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Sandy's company, ss Marketing Solutions, looks at the differences in communication between genders and how your business ...
can overcome them in their marketing.
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Ivy Hartman: Welcome to NAWBO 2008 in Phoenix Arizona. I'm Ivy Hartman and with me is Sandy Spadaro of SS Marketing Solutions LLC and Sandy came off a long way to be here in Phoenix Arizona all the way from New Jersey.
Sandy Spadaro: That’s right.
Ivy Hartman: Talk about your company Sandy.
Sandy Spadaro: I have a marketing and communications firm that was actually develop through the need to communicate with clients. I do a lot of training on communication.
Ivy Hartman: Communicating is inevitable you have to do it in order to function in any business whether you're one-man show or you’ve got 20 or a 125 employees. Talk about some of the things specifically that you do for your clients.
Sandy Spadaro: I have a very specific niche which I discuss the differences in style between male and female communications. They really do vary immensely.
Ivy Hartman: What point does a client come to you and say “no that’s the issue, you know I think we’re having a breakdown in communication” or do they not know that it’s because of the gender differences.
Sandy Spadaro: Often we don’t know that it is because of gender differences and as women I can speak to the fact that typically we will emulate a male style of communication which quite frankly isn’t going to communicate the same messages. So I have clients come to me and ask me train their clients and their prospects as to why assertive doesn’t mean bitchy. Why should we not emulate the style of men when our message is going to differ as it comes through?
Ivy Hartman: Interesting. Now you travel around the country doing couple of speaking about this topic on the gap between communications of the differences, the gender differences in communication. Talk about on some of the research and case studies and things that you use in your speeches.
Sandy Spadaro: You don’t have a niche market with the building and development industry and that’s typically a male dominated industry. So I've done a lot of research towards the styles that those women leaders have to develop in order to play in the male dominated industries such as building and development and real estate and lending. And that I have found fascinating, I have done a lot of interviewing from poor women across the country and finding out what it is they’ve done not only in their backgrounds but as a day to day process and learning how to deal with that particular type of industry and their communications therein.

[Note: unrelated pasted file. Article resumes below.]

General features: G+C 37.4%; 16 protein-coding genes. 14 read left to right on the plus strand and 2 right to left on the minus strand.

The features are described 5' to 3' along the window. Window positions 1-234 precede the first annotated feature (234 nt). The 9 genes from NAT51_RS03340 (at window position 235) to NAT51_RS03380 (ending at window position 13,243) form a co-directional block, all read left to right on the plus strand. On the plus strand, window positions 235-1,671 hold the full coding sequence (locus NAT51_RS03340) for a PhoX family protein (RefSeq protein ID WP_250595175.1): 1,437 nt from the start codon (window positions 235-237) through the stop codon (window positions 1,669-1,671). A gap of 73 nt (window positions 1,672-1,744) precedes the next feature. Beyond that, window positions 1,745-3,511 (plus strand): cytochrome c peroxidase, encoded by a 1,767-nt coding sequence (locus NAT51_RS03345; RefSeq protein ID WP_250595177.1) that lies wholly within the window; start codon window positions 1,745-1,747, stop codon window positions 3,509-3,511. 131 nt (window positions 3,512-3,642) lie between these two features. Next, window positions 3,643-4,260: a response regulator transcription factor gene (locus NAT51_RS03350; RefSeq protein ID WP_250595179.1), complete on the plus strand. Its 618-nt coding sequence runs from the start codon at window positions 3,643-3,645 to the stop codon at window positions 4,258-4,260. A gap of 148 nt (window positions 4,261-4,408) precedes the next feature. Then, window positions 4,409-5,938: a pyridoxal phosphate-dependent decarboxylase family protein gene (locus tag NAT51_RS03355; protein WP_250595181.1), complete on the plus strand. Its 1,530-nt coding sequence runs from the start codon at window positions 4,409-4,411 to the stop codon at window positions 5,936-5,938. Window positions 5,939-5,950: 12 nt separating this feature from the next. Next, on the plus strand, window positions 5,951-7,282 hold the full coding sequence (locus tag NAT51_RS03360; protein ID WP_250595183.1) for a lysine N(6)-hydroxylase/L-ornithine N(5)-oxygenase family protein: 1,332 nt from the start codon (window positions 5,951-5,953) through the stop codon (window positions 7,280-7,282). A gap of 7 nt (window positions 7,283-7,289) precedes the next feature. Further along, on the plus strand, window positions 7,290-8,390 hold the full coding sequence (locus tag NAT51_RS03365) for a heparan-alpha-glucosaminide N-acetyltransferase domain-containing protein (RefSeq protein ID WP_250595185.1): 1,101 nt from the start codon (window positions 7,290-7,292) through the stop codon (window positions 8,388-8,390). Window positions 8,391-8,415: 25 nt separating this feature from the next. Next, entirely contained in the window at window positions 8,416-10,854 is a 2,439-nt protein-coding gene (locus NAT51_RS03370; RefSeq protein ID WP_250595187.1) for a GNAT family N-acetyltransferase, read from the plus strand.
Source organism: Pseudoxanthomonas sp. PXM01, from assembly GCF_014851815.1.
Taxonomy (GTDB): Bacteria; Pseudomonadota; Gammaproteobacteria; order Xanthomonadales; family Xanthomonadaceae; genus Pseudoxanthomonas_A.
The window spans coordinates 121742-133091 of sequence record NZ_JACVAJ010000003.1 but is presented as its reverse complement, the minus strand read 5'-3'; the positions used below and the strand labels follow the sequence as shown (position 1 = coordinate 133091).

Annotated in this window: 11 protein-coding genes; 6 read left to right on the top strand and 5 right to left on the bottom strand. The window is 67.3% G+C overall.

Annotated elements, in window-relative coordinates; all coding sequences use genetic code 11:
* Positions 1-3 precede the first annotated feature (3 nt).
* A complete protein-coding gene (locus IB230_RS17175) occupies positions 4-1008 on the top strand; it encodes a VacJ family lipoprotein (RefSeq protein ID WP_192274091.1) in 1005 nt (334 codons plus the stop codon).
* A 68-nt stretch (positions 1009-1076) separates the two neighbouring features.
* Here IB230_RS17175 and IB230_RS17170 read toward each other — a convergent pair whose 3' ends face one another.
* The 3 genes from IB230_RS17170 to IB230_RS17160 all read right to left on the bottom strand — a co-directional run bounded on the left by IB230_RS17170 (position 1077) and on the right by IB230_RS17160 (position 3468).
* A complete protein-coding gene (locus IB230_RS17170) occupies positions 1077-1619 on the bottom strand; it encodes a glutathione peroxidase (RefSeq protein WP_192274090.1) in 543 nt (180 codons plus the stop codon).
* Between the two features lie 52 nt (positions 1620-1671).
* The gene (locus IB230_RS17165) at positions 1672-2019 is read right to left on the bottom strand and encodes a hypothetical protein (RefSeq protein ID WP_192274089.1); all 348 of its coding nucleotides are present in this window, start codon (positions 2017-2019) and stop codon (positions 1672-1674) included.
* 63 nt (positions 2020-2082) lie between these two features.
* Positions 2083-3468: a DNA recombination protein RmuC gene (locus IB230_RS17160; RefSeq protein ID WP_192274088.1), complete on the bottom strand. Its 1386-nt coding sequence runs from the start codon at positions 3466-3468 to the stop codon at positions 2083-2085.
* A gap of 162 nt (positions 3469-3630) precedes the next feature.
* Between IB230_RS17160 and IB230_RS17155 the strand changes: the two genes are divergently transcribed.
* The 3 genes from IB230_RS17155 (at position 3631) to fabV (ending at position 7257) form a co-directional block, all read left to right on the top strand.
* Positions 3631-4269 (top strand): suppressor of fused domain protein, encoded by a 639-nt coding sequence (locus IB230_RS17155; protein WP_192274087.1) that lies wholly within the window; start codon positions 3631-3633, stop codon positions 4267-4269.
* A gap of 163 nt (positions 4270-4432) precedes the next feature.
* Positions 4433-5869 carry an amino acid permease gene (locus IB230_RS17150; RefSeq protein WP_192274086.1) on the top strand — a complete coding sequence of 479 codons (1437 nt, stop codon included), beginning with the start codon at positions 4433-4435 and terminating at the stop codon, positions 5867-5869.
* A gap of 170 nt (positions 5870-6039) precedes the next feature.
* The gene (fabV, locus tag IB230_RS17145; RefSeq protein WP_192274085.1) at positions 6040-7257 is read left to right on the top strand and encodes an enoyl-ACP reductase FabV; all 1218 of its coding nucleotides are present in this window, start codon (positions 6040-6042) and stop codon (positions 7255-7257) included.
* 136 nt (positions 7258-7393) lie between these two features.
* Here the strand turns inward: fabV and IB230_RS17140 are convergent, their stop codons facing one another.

Ivy Hartman: That’s interesting you should bring that up because some of the studies I've seen shows that women leadership is up among big companies and even small companies. Not necessarily being owner of the company but being a leader in that company.
Sandy Spadaro: There's no grounds not covered anymore, we’re out there.
Ivy Hartman: Yeah. Wonderful Sandy. If you want more information about SS Marketing Solutions how can we do that?
Sandy Spadaro: You can log on to www.ssmarketingsolutions.com or you can even log on to sandyspadaro.com.
Ivy Hartman: All right before we wrap this up tell me about the most enlightening experience or thing that you’ve like the most from this year’s conference.
Sandy Spadaro: From this year’s conference I love the panel that Ivy Hartman spoke at.
Ivy Hartman: Of course you have to say that, that’s great.
Sandy Spadaro: I didn’t have to say that but I much enjoyed the media partners and the economic trends development tie in to what I do so I got a lot out of that.
Ivy Hartman: Well thanks Sandy and thanks for the plug. Keep it right here as we continue our coverage of NAWBO 2008 at the Biltmore in Phoenix Arizona.